Due to repetition, most of the time each of our reef fish surveys is similar to the previous survey. This is not unusual. One of the purposes of doing such studies is to find the “typical” species composition, sizes, and abundance of fish one would find in a given area. Special note may be taken on out of the ordinary observances. This recently occurred when members of our fish research team, Ken Marks and Dave Grenda, were reviewing some data taken on the Spanish Hogfish (Bodianus rufus).
Spanish Hogfish are in the wrasse family (Labridae). Like other wrasses, the juveniles play a major environmental role on the reef as “cleaners”. This means that they feed on the parasites and dead tissues on larger fish. Often, they will find a prominent area on the reef, such as a coral head, and set up a “cleaning station” that larger fish recognize and will visit for cleaning. As they mature, Spanish Hogfish root around in the sediment with their snouts, like a hog. They eat benthic invertebrates such as brittle stars, urchins, crustaceans, and mollusks.
Fish in the wrasse family (Labridae) have an interesting reproductive strategy. They are known as protogynous hermaphrodites. This is a type of sequential hermaphroditism that has three steps; juvenile phase, initial phase, and terminal phase. Most juvenile wrasse begin life as female. During these phase changes, the fish changes sex from female to male. Also during the phase changes, the fish changes shape and become more colorful. The juvenile and initial phase fish are female.
The terminal phase is the largest and most colorful and is always a sexually mature male. The male has a harem of initial phase females. In an effort to make sure he is the only one to mate with them, he tries to keep them sequestered and defends them vigorously against other terminal phase males. The terminal phase is usually the least abundant, in a given area. This is what grabbed the attention of Ken and Dave. During their surveys in south Andros, they noticed the number of terminal phase Spanish Hogfish was larger than the juvenile or initial phases.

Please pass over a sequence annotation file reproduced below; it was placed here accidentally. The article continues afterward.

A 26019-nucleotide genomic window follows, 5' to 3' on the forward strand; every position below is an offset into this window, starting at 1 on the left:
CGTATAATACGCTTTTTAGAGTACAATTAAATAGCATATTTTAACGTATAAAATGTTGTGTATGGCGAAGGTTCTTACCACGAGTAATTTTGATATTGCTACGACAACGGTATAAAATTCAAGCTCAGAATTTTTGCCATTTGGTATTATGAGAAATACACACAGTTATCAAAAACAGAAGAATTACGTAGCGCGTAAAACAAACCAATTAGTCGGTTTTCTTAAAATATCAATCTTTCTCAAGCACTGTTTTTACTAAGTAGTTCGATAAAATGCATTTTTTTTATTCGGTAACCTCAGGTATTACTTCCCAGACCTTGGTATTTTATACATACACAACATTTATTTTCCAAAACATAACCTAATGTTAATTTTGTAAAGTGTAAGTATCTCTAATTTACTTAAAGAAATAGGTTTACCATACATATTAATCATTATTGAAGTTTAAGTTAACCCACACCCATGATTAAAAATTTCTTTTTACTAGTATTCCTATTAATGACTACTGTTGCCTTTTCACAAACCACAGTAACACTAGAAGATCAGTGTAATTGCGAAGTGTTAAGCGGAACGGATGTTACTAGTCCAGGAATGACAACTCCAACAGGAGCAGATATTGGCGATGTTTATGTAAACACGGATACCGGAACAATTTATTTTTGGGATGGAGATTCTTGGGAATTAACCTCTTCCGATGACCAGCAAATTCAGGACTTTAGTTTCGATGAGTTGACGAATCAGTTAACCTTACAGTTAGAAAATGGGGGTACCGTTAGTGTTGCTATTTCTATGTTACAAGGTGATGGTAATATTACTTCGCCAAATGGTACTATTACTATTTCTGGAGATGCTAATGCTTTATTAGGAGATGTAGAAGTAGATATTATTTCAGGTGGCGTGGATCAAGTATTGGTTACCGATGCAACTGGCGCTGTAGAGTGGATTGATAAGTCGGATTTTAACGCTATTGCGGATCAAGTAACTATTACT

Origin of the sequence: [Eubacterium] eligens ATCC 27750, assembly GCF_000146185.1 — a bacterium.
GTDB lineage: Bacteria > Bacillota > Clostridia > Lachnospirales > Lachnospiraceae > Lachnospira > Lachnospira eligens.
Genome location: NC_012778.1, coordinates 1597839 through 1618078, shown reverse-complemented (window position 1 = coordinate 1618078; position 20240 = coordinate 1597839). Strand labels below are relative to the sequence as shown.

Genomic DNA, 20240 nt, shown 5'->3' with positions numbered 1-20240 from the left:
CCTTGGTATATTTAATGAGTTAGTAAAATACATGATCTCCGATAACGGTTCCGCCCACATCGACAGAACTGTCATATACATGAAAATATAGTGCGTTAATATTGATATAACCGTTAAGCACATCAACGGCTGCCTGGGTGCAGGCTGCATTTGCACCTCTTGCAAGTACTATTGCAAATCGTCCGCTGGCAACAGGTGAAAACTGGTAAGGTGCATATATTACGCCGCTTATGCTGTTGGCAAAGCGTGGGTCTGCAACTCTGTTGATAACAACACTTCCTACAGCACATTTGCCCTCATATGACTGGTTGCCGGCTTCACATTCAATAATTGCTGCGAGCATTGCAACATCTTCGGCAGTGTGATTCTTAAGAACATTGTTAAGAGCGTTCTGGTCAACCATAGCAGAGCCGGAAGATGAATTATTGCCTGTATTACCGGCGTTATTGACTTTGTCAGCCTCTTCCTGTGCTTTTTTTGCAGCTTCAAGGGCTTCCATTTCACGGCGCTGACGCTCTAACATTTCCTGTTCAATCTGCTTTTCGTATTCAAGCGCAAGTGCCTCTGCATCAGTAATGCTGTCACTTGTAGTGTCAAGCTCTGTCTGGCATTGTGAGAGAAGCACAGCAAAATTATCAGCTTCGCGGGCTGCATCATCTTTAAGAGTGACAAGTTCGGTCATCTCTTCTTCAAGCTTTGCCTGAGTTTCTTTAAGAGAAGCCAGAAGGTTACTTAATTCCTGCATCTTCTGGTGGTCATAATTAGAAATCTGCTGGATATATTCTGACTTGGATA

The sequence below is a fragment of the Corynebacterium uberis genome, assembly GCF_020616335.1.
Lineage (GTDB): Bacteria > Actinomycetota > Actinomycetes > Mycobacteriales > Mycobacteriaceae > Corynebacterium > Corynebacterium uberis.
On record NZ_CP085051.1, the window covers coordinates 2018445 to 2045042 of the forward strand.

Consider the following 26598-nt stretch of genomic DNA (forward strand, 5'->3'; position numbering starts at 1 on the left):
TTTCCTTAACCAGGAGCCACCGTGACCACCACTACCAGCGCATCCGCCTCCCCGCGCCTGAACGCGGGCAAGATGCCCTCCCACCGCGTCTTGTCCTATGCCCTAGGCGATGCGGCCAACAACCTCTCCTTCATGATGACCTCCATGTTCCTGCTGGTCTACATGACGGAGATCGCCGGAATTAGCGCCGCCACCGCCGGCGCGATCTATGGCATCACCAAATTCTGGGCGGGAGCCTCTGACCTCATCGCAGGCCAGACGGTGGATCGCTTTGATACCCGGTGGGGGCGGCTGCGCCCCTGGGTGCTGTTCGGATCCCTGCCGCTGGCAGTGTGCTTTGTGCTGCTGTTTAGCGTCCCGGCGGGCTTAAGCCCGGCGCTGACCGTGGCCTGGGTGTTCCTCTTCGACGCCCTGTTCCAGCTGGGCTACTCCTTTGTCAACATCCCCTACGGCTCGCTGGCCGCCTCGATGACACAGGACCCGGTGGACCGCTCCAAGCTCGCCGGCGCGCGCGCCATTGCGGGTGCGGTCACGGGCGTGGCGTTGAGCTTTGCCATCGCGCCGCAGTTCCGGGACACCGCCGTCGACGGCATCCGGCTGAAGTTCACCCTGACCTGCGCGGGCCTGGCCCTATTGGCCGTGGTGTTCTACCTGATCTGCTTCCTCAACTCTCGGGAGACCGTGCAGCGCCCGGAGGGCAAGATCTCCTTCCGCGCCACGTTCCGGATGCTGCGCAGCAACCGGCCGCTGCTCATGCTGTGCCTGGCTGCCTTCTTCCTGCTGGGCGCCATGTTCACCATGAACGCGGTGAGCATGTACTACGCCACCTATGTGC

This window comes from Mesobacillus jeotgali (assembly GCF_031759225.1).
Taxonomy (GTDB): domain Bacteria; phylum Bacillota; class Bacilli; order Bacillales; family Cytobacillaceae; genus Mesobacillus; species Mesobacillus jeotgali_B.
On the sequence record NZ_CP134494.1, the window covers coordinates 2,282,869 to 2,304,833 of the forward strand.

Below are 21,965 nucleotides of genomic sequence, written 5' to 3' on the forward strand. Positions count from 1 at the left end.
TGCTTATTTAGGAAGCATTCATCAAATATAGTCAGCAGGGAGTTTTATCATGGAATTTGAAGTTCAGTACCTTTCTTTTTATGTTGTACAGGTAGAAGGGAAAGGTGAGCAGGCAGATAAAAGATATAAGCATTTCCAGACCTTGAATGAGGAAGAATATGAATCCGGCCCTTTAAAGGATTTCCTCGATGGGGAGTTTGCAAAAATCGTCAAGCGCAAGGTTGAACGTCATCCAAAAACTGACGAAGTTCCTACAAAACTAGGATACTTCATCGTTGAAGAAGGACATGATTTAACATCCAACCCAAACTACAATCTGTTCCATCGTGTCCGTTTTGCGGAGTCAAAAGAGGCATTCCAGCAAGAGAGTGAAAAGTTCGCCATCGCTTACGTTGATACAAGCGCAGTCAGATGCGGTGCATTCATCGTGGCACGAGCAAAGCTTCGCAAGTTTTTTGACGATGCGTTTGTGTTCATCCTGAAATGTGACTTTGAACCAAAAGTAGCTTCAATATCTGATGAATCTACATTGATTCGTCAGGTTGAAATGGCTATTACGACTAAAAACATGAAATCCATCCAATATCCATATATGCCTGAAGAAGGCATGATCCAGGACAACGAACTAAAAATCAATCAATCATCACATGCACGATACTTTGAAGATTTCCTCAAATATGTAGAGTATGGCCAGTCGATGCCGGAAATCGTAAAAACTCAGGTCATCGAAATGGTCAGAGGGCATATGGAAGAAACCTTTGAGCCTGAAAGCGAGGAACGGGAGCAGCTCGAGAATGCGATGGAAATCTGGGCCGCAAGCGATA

What is the reason for this occurrence? Ken and Dave think there are a couple of possibilities. Perhaps there has been a population shift or for some reason there is a lack of juvenile recruitment to this small area. There are still many more surveys to take and data to compare (click here to read our “Fish Spotting” blog).
On another topic, our research staff wanted to find a way to share with you some of the more fun things that they see or would like to see while they are diving…a Friend of the Day! Since a wrasse was the topic of today’s discussion, Amanda Williams (Benthic Survey Diver) thought that the Creole Wrasse (Clepitcus parrae) should be the Friend of the Day. Unlike other wrasse that feed on benthic invertebrates, the Creole Wrasse is usually found in the water column feeding on plankton (copepods, jellies, and tunicates). They are found in large schools feeding near shallow reefs and drop offs in Bermuda, S. Florida, and the Caribbean. This is one of Amanda’s favorite creatures because, “Almost every time I dive I see Creole Wrasses travelling in a 2-way street fashion, sort of like ant trails. Amazing how long they go!” (click here to see her Creole Wrasse video).
Written by Jack Seubert
(Photo/Images by: 1 – 4 Ken Marks)
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